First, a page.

- The view-point (free)
The view-point is on the coast of Reykjavik (near the Harpa). It’s a sculpture of a viking boat looking out towards the sea and snow-covered hills.
- The museums and galleries
We went to the National gallery but it was closed on a Monday. You could spend a day walking round them all.
- The Penis museum
This odd museum is the only one of its kind in the world (go figure). We didn’t get to go there, but I did have a laugh every time I saw a sign for it.
- The Perlan
The glass dome of Perlan is a revolving restaurant and cocktail bar. The revolving floor does a complete turn in two hours. It offers a great view.
- Icelandic hot dog
Baujarins bestu is a hot dog stand at the harbour facing the Harpa. It’s famous, so there is usually a queue but it never lasts long. Ask for everything on it (about £2.50 each). We had a few of these on our trip.
Note: There are free Reykjavik tours in the summer months. Tip about 500 krona (£5) to be nice 🙂
We stayed in an AIR BNB apartment. I cannot recommend this enough. the apartment was more spacious than the average hotel room. It was also cheaper than any hotel or hostel we could find. We had a kitchen and were able to save money by cooking some of our meals.
This particular apartment was perfect. A 20 second walk to the main street. If you search ‘Deluxe Central Spacious Apt’ and ‘Sigurjon’ you should find it on AIR BNB. I would definitely stay here again and can’t recommend it enough. It had a terrace and there was an additional mattress on the floor to sleep an extra two people, if you need it.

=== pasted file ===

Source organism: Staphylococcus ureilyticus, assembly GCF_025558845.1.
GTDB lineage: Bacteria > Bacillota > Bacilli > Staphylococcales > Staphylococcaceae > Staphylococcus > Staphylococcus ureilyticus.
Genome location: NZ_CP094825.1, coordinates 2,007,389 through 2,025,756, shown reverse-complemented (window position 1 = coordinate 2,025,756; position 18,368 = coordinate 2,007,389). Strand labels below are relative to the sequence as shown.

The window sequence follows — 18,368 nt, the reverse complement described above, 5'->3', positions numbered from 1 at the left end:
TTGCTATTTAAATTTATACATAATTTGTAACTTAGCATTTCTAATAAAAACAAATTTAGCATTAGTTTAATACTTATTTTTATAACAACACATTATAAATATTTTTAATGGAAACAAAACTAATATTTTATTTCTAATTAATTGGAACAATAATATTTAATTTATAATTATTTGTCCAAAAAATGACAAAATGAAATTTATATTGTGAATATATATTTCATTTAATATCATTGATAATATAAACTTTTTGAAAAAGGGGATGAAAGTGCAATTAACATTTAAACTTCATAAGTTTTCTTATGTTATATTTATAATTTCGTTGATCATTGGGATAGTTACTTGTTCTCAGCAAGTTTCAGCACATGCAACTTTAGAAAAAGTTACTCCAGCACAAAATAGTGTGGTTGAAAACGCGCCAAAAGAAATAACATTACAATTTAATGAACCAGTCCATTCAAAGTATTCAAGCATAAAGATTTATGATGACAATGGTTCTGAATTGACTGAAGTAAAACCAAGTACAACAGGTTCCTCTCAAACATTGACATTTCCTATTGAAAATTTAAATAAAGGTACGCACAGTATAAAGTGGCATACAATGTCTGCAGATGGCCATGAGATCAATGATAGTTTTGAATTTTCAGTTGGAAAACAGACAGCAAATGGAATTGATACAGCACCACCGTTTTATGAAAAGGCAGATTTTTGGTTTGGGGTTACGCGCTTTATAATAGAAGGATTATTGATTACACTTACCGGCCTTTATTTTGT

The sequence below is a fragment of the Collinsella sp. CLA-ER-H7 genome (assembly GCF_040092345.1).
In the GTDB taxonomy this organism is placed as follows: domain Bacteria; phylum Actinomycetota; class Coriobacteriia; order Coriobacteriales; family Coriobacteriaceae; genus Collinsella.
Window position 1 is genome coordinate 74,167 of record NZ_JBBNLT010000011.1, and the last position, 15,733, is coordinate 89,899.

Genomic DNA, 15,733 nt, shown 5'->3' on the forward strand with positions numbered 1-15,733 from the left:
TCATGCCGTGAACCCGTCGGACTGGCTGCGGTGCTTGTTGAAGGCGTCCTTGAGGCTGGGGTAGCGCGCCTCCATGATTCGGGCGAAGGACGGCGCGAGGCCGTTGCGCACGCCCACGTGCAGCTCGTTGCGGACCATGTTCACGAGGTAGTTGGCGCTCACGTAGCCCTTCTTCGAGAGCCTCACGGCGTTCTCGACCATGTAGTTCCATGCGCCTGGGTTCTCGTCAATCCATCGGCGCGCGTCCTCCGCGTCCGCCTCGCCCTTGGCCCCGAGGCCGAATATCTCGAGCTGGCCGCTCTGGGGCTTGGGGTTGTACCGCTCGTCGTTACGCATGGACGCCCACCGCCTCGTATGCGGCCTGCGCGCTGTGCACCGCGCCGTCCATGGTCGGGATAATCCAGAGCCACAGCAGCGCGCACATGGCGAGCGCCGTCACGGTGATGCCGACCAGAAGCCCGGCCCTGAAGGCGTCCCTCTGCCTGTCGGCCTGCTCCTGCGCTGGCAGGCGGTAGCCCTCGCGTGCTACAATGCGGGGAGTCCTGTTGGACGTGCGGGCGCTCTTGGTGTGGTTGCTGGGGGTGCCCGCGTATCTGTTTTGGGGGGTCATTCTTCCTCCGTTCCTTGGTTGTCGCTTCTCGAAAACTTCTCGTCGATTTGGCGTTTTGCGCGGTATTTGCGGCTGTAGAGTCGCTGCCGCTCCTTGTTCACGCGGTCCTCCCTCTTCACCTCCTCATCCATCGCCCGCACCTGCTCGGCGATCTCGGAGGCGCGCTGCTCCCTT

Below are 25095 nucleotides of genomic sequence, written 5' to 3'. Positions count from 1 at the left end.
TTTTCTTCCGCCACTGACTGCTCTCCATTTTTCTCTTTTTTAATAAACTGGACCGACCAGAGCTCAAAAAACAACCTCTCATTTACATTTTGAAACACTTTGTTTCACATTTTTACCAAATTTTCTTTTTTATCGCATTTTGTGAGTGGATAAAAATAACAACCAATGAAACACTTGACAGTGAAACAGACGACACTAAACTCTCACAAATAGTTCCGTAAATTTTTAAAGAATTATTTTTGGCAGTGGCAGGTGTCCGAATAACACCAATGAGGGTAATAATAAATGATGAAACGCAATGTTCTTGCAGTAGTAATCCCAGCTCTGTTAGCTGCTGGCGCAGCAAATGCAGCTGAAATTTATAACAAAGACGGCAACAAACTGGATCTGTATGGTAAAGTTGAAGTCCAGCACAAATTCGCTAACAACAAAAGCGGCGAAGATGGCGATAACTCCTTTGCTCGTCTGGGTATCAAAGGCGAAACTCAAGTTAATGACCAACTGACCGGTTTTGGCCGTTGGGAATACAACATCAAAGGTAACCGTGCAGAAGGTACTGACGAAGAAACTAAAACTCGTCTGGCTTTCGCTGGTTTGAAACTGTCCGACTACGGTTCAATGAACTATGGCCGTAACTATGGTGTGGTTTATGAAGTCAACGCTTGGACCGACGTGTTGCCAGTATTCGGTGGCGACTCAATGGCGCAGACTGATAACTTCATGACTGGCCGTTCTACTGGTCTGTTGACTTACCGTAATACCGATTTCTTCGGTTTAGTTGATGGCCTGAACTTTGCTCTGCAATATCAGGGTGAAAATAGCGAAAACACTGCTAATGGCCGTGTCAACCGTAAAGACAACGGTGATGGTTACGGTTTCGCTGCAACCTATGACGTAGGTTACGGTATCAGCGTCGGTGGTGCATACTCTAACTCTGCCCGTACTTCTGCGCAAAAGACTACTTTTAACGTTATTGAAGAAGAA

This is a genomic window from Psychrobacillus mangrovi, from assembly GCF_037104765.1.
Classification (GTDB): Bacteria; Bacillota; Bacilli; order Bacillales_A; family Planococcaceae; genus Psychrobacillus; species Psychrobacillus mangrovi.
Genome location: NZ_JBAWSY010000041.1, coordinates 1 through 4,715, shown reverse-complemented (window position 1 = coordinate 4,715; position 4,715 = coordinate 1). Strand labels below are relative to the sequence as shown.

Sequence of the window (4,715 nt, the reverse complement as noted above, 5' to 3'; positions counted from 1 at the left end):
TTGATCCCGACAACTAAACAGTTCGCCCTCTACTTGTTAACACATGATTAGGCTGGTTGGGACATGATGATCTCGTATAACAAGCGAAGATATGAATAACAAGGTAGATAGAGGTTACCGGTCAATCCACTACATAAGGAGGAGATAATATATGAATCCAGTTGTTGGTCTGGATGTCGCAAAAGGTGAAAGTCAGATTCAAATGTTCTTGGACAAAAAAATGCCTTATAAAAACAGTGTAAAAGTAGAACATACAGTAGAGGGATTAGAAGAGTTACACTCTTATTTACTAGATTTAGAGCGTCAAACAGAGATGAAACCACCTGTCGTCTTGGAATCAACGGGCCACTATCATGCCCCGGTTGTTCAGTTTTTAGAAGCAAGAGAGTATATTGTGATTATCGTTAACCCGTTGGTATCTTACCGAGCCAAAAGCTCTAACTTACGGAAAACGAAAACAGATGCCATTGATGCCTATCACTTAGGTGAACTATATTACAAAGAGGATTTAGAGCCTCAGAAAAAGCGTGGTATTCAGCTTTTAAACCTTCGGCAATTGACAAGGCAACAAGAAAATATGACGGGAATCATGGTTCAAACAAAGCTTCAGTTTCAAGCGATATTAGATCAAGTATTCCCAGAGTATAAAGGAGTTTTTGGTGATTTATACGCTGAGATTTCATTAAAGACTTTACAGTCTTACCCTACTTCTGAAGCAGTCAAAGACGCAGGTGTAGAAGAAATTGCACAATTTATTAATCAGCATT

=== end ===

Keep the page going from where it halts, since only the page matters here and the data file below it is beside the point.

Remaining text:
- There are no McDonalds in Iceland, (which makes me love it even more).
- ‘tak tak’ means thank you!
- £1.00 = approx. 208 Iceland krona
- You can use your bank cards almost everywhere, even very remote places.
- You can claim tax refunds on your shopping purchases.
- Tipping is not required or expected but the wages in Iceland are low, so be nice if you can afford it and tip anyway.
- The main streets/roads have geothermal hot water pumped below the surface to keep the snow from forming.
- The hot water comes from the naturally hot geothermal sources, so your showers will have a sulphur smell (rotten egg). It’s not as bad as you’d think.
- Iceland is an eco-warrior’s haven. They generate the majority of their electricity from hydropower and natural steam plants. They have built greenhouses over the geothermal areas and grow their own fruit and plants. (Bananas grown in Iceland…who would have thought)
- When naming your baby, you have to pick from an Iceland approved list of names. If you don’t want to use the names on the list you have to ask for permission, (no silly celebrity baby names in Iceland).
- 90% of the population (the population is just over 300,000) believe in elves. When something goes missing, it’s usually the elves! Construction of roads and homes is strictly prohibited, if a site is deemed to be populated by ‘little folk’.
- Icelandic horses are small like ponies. They became smaller over time to conserve heat and energy. Horses are one of Iceland’s biggest exports, but once an Iceland horse leaves, it never returns.
- Reykjavik means ‘smoky bay’. When the Vikings settled they associated the steam from the geothermal springs with smoke.
- One of my tour guides told me this story. In her settlement in Iceland they had a lady who wanted fireworks for her 90th birthday, but they wouldn’t grant her a firework licence. On the night of her birthday Eyjafjallajökull volcano erupted (2010) and they got to watch the ‘fireworks’ and lava exploding from the top of the volcano, with no danger or threat to where they were.The ash and lava was blown to the other side of the volcano by the wind while they enjoyed the show.
… AND FINALLY
If you’re like me, and like to know everything about a country before you get there, I recommend reading the Iceland Lonely Planet guide-book and any blogs you can find on Iceland. I also find great, (lesser known) places by searching Iceland on Pinterest.
Check out my Pinterest Iceland board and Instagram for pictures and blogs.
Please add your comments or Iceland travel tips below.
Enjoy your adventure and return safely!
The wandering boomerang 🙂